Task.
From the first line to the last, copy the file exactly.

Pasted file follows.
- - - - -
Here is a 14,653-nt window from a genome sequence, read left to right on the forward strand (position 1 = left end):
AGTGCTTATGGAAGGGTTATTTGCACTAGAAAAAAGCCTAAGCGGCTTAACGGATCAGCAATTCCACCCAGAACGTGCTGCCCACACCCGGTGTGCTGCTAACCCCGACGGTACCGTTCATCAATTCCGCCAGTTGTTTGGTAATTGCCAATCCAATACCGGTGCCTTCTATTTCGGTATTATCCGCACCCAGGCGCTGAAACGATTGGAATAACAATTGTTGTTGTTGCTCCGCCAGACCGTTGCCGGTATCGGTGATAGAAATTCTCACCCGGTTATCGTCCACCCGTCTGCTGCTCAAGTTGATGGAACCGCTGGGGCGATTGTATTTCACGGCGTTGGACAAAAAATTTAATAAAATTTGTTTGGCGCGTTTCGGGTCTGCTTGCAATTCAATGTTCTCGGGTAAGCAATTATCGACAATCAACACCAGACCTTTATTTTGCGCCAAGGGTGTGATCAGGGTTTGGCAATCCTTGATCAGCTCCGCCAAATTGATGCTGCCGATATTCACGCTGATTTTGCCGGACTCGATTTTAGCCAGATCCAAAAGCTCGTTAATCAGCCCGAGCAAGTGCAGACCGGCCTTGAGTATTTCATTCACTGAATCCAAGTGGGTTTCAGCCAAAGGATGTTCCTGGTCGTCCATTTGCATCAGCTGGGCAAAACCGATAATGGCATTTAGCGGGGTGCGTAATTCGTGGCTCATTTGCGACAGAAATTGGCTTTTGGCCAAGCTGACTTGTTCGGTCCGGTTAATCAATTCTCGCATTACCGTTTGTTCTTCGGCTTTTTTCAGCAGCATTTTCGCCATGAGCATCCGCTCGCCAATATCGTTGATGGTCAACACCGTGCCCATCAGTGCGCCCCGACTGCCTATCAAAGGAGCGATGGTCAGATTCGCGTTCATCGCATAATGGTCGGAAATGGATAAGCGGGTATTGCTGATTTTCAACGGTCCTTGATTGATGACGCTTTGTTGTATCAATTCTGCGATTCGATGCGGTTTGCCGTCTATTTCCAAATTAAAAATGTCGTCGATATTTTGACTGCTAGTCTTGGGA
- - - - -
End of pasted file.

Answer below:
Here is a 14,653-nt window from a genome sequence, read left to right on the forward strand (position 1 = left end):
AGTGCTTATGGAAGGGTTATTTGCACTAGAAAAAAGCCTAAGCGGCTTAACGGATCAGCAATTCCACCCAGAACGTGCTGCCCACACCCGGTGTGCTGCTAACCCCGACGGTACCGTTCATCAATTCCGCCAGTTGTTTGGTAATTGCCAATCCAATACCGGTGCCTTCTATTTCGGTATTATCCGCACCCAGGCGCTGAAACGATTGGAATAACAATTGTTGTTGTTGCTCCGCCAGACCGTTGCCGGTATCGGTGATAGAAATTCTCACCCGGTTATCGTCCACCCGTCTGCTGCTCAAGTTGATGGAACCGCTGGGGCGATTGTATTTCACGGCGTTGGACAAAAAATTTAATAAAATTTGTTTGGCGCGTTTCGGGTCTGCTTGCAATTCAATGTTCTCGGGTAAGCAATTATCGACAATCAACACCAGACCTTTATTTTGCGCCAAGGGTGTGATCAGGGTTTGGCAATCCTTGATCAGCTCCGCCAAATTGATGCTGCCGATATTCACGCTGATTTTGCCGGACTCGATTTTAGCCAGATCCAAAAGCTCGTTAATCAGCCCGAGCAAGTGCAGACCGGCCTTGAGTATTTCATTCACTGAATCCAAGTGGGTTTCAGCCAAAGGATGTTCCTGGTCGTCCATTTGCATCAGCTGGGCAAAACCGATAATGGCATTTAGCGGGGTGCGTAATTCGTGGCTCATTTGCGACAGAAATTGGCTTTTGGCCAAGCTGACTTGTTCGGTCCGGTTAATCAATTCTCGCATTACCGTTTGTTCTTCGGCTTTTTTCAGCAGCATTTTCGCCATGAGCATCCGCTCGCCAATATCGTTGATGGTCAACACCGTGCCCATCAGTGCGCCCCGACTGCCTATCAAAGGAGCGATGGTCAGATTCGCGTTCATCGCATAATGGTCGGAAATGGATAAGCGGGTATTGCTGATTTTCAACGGTCCTTGATTGATGACGCTTTGTTGTATCAATTCTGCGATTCGATGCGGTTTGCCGTCTATTTCCAAATTAAAAATGTCGTCGATATTTTGACTGCTAGTCTTGGGA